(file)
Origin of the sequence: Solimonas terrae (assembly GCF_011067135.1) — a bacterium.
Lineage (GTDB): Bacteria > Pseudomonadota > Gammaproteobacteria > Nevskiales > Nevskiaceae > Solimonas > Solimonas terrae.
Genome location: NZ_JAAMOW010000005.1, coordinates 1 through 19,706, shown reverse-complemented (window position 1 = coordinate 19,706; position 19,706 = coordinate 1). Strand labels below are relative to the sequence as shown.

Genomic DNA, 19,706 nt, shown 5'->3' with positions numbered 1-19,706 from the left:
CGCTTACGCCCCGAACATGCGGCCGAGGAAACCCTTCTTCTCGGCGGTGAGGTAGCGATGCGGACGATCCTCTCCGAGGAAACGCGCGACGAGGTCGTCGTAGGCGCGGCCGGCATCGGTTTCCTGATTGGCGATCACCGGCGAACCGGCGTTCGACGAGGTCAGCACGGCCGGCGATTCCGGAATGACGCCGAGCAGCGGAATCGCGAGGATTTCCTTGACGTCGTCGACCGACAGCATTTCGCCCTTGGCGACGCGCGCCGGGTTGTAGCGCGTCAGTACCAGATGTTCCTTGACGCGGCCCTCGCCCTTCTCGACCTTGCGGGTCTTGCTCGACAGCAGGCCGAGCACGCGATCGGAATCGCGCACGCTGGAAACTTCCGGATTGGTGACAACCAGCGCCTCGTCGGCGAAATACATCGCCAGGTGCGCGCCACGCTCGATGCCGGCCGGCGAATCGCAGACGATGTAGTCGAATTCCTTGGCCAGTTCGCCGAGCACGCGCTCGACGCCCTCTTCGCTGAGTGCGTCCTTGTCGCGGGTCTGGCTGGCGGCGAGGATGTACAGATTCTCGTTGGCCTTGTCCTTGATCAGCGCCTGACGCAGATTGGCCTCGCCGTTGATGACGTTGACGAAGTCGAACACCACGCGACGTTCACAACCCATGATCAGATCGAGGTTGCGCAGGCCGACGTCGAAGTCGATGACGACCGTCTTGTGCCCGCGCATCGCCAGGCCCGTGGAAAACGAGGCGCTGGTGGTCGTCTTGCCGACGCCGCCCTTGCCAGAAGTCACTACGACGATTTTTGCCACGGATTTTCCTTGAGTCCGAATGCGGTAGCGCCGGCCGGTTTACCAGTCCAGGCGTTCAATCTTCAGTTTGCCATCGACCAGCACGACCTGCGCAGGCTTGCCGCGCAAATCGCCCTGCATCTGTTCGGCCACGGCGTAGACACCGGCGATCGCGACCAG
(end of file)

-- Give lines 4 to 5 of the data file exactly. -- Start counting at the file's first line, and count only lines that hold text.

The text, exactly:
Genomic DNA, 19,706 nt, shown 5'->3' with positions numbered 1-19,706 from the left:
CGCTTACGCCCCGAACATGCGGCCGAGGAAACCCTTCTTCTCGGCGGTGAGGTAGCGATGCGGACGATCCTCTCCGAGGAAACGCGCGACGAGGTCGTCGTAGGCGCGGCCGGCATCGGTTTCCTGATTGGCGATCACCGGCGAACCGGCGTTCGACGAGGTCAGCACGGCCGGCGATTCCGGAATGACGCCGAGCAGCGGAATCGCGAGGATTTCCTTGACGTCGTCGACCGACAGCATTTCGCCCTTGGCGACGCGCGCCGGGTTGTAGCGCGTCAGTACCAGATGTTCCTTGACGCGGCCCTCGCCCTTCTCGACCTTGCGGGTCTTGCTCGACAGCAGGCCGAGCACGCGATCGGAATCGCGCACGCTGGAAACTTCCGGATTGGTGACAACCAGCGCCTCGTCGGCGAAATACATCGCCAGGTGCGCGCCACGCTCGATGCCGGCCGGCGAATCGCAGACGATGTAGTCGAATTCCTTGGCCAGTTCGCCGAGCACGCGCTCGACGCCCTCTTCGCTGAGTGCGTCCTTGTCGCGGGTCTGGCTGGCGGCGAGGATGTACAGATTCTCGTTGGCCTTGTCCTTGATCAGCGCCTGACGCAGATTGGCCTCGCCGTTGATGACGTTGACGAAGTCGAACACCACGCGACGTTCACAACCCATGATCAGATCGAGGTTGCGCAGGCCGACGTCGAAGTCGATGACGACCGTCTTGTGCCCGCGCATCGCCAGGCCCGTGGAAAACGAGGCGCTGGTGGTCGTCTTGCCGACGCCGCCCTTGCCAGAAGTCACTACGACGATTTTTGCCACGGATTTTCCTTGAGTCCGAATGCGGTAGCGCCGGCCGGTTTACCAGTCCAGGCGTTCAATCTTCAGTTTGCCATCGACCAGCACGACCTGCGCAGGCTTGCCGCGCAAATCGCCCTGCATCTGTTCGGCCACGGCGTAGACACCGGCGATCGCGACCAG